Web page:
By Jason Wojciechowski on March 4, 2015 at 9:57 PM
Today's big (big?) news is that Coco Crisp will be a left fielder this season for the A's as they try to keep him healthy for a full year, keeping his bat in the lineup and his legs on the basepaths. The position is also a better fit for his arm, though it theoretically "wastes" his range, assuming that at 35 and with a season of awful defensive statistics in center behind him, the range is what it was.
Still, the change doesn't wreak much havoc on the roster, which is a benefit of having three center fielders among your four (or five, if you count Mark Canha, or, hell, six, if you count Stephen Vogt, or, hell, seven if you count Ben Zobrist, but you get the point) outfielders -- the A's can just take the left field platoon they were going to run out (Fuld and Gentry) and put it in center, leaving everything else happily in place. For what I think the roster looks like now check out the roster page. If you click to the most recent prior version, the only thing this move does is swap left and center and clean up the substitution situation when Crisp needs to DH, as he'll surely need to do from time to time even if he's a left fielder instead of in center.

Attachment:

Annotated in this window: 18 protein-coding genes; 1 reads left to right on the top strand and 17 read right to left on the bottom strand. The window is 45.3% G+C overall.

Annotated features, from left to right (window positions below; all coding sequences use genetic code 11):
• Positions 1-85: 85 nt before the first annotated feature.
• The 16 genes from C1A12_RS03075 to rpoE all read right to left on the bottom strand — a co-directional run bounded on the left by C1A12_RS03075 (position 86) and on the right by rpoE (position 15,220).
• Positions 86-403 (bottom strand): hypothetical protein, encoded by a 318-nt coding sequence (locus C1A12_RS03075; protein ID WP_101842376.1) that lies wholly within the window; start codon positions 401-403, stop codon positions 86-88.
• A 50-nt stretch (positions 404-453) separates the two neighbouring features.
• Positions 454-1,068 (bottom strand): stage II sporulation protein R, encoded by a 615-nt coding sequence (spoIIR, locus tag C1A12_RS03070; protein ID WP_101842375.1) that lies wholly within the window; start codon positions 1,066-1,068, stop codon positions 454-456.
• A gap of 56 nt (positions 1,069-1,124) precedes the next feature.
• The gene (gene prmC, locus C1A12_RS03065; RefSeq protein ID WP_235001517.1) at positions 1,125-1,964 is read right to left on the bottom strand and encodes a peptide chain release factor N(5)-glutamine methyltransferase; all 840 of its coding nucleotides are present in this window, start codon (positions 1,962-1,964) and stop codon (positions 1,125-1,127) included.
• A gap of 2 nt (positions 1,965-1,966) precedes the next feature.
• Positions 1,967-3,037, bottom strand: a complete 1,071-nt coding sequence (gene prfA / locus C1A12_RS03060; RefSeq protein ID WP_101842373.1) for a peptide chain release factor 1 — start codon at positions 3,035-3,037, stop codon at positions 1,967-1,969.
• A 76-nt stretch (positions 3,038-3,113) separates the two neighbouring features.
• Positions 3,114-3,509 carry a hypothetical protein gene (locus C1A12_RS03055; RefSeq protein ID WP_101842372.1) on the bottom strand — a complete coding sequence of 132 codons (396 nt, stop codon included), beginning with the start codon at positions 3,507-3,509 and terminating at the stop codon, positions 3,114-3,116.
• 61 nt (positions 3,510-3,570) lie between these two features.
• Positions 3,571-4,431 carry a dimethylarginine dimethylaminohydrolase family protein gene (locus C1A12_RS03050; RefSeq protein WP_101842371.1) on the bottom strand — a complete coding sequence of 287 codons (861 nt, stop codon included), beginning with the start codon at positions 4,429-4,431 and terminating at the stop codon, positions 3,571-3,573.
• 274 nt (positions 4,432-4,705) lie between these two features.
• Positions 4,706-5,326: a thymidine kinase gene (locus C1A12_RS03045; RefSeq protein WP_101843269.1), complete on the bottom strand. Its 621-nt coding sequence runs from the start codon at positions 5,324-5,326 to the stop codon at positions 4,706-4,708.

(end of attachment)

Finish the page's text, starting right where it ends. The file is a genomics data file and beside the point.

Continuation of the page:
What's interesting to ponder is whether this lasts all year. The A's have tried this before, sliding him to left in favor of Yoenis Cespedes, but that fell apart fairly quickly and Crisp resumed his usual position after his famous "demigod" comments. Given that Fuld can't hit and Gentry might not be able to either, it's not hard to see one or both of them failing to finish the year with the A's. There's also the possibility of injury or even the acquisition of a slugger type for left field. Will the A's take themselves out of the picture for any such trade because they see Crisp as a permanent left fielder, or will they entertain the possibility that he could slide back over?
Crisp's comments on the move were Crispian, expressing the basic idea that he'd still rather play center and supreme belief in himself to do so while simultaneously basically saying he's not going to raise a ruckus about it. There's a certain amount of faith the A's are putting in Bob Melvin's player-handling and ego-massaging abilities; based on everything else we've seen from him, I certainly hope this is the strength of his managerial game it's made out to be.